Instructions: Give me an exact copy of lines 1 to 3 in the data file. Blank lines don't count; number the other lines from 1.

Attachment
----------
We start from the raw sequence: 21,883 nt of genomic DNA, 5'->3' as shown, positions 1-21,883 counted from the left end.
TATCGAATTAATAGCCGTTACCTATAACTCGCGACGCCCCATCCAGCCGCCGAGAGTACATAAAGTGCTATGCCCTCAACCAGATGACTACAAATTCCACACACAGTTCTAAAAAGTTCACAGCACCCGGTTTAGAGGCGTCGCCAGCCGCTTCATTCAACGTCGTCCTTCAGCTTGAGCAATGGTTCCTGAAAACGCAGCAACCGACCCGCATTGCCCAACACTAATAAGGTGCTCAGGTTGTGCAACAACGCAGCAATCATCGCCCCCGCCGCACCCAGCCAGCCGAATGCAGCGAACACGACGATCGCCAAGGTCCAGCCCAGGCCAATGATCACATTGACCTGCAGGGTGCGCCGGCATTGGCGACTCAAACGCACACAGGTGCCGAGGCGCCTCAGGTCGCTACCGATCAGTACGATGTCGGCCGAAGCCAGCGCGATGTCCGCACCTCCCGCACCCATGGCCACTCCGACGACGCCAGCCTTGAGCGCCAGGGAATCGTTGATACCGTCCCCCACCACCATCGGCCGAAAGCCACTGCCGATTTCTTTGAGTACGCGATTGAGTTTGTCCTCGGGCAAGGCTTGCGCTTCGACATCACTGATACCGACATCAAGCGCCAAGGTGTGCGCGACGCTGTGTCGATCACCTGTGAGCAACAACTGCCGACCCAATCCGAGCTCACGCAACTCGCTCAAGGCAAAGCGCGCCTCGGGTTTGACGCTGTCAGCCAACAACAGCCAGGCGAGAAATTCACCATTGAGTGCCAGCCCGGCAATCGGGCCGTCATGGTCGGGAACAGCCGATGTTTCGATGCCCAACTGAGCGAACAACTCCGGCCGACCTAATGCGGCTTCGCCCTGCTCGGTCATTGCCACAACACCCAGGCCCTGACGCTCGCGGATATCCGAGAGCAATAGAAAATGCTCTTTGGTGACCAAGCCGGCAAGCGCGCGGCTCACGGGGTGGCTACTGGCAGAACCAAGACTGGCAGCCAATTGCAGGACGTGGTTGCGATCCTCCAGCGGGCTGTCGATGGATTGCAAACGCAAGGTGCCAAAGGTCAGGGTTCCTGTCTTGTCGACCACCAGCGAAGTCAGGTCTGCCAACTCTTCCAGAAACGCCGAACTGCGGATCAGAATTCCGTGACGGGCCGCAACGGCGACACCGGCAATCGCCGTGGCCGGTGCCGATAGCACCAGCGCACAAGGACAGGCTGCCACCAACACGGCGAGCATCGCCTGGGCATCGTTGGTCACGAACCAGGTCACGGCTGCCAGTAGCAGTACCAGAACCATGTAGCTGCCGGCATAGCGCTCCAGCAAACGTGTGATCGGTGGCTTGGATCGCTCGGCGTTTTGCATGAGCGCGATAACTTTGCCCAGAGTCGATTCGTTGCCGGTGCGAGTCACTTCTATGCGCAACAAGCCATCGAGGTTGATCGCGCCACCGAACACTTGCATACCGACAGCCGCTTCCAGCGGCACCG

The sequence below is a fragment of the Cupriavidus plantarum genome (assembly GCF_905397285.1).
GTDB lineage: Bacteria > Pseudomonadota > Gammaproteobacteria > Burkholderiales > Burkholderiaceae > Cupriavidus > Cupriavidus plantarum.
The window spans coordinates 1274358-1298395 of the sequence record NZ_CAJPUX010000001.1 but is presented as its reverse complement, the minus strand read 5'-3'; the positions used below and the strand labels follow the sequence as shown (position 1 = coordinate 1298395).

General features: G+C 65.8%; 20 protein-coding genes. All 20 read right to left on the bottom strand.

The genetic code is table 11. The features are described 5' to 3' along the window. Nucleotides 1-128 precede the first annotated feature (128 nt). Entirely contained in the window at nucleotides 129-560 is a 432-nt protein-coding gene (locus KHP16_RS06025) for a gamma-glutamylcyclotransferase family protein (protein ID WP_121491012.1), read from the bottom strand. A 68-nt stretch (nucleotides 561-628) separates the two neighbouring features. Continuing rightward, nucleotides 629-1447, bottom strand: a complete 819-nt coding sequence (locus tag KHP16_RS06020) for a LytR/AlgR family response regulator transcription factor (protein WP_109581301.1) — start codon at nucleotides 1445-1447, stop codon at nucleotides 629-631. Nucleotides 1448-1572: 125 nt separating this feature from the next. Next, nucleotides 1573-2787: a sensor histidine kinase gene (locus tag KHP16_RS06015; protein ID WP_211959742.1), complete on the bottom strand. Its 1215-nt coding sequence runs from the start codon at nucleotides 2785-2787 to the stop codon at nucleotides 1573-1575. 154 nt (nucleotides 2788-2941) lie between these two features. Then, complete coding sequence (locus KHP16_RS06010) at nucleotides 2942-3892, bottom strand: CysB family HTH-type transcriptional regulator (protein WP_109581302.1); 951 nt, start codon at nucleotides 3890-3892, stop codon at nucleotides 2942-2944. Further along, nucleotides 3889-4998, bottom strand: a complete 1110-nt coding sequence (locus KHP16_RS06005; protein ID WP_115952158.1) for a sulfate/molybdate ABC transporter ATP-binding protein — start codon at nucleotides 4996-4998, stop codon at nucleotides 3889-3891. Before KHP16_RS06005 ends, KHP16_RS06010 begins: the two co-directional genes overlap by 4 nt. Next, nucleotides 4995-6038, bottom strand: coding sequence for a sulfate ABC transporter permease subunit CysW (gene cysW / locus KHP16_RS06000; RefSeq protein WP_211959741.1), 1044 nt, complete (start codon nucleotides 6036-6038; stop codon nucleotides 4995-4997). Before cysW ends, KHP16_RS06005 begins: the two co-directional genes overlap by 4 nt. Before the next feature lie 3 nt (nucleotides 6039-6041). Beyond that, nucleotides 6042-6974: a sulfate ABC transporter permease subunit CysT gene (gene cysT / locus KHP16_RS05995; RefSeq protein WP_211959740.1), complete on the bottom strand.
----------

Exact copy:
We start from the raw sequence: 21,883 nt of genomic DNA, 5'->3' as shown, positions 1-21,883 counted from the left end.
TATCGAATTAATAGCCGTTACCTATAACTCGCGACGCCCCATCCAGCCGCCGAGAGTACATAAAGTGCTATGCCCTCAACCAGATGACTACAAATTCCACACACAGTTCTAAAAAGTTCACAGCACCCGGTTTAGAGGCGTCGCCAGCCGCTTCATTCAACGTCGTCCTTCAGCTTGAGCAATGGTTCCTGAAAACGCAGCAACCGACCCGCATTGCCCAACACTAATAAGGTGCTCAGGTTGTGCAACAACGCAGCAATCATCGCCCCCGCCGCACCCAGCCAGCCGAATGCAGCGAACACGACGATCGCCAAGGTCCAGCCCAGGCCAATGATCACATTGACCTGCAGGGTGCGCCGGCATTGGCGACTCAAACGCACACAGGTGCCGAGGCGCCTCAGGTCGCTACCGATCAGTACGATGTCGGCCGAAGCCAGCGCGATGTCCGCACCTCCCGCACCCATGGCCACTCCGACGACGCCAGCCTTGAGCGCCAGGGAATCGTTGATACCGTCCCCCACCACCATCGGCCGAAAGCCACTGCCGATTTCTTTGAGTACGCGATTGAGTTTGTCCTCGGGCAAGGCTTGCGCTTCGACATCACTGATACCGACATCAAGCGCCAAGGTGTGCGCGACGCTGTGTCGATCACCTGTGAGCAACAACTGCCGACCCAATCCGAGCTCACGCAACTCGCTCAAGGCAAAGCGCGCCTCGGGTTTGACGCTGTCAGCCAACAACAGCCAGGCGAGAAATTCACCATTGAGTGCCAGCCCGGCAATCGGGCCGTCATGGTCGGGAACAGCCGATGTTTCGATGCCCAACTGAGCGAACAACTCCGGCCGACCTAATGCGGCTTCGCCCTGCTCGGTCATTGCCACAACACCCAGGCCCTGACGCTCGCGGATATCCGAGAGCAATAGAAAATGCTCTTTGGTGACCAAGCCGGCAAGCGCGCGGCTCACGGGGTGGCTACTGGCAGAACCAAGACTGGCAGCCAATTGCAGGACGTGGTTGCGATCCTCCAGCGGGCTGTCGATGGATTGCAAACGCAAGGTGCCAAAGGTCAGGGTTCCTGTCTTGTCGACCACCAGCGAAGTCAGGTCTGCCAACTCTTCCAGAAACGCCGAACTGCGGATCAGAATTCCGTGACGGGCCGCAACGGCGACACCGGCAATCGCCGTGGCCGGTGCCGATAGCACCAGCGCACAAGGACAGGCTGCCACCAACACGGCGAGCATCGCCTGGGCATCGTTGGTCACGAACCAGGTCACGGCTGCCAGTAGCAGTACCAGAACCATGTAGCTGCCGGCATAGCGCTCCAGCAAACGTGTGATCGGTGGCTTGGATCGCTCGGCGTTTTGCATGAGCGCGATAACTTTGCCCAGAGTCGATTCGTTGCCGGTGCGAGTCACTTCTATGCGCAACAAGCCATCGAGGTTGATCGCGCCACCGAACACTTGCATACCGACAGCCGCTTCCAGCGGCACCG

The sequence below is a fragment of the Cupriavidus plantarum genome (assembly GCF_905397285.1).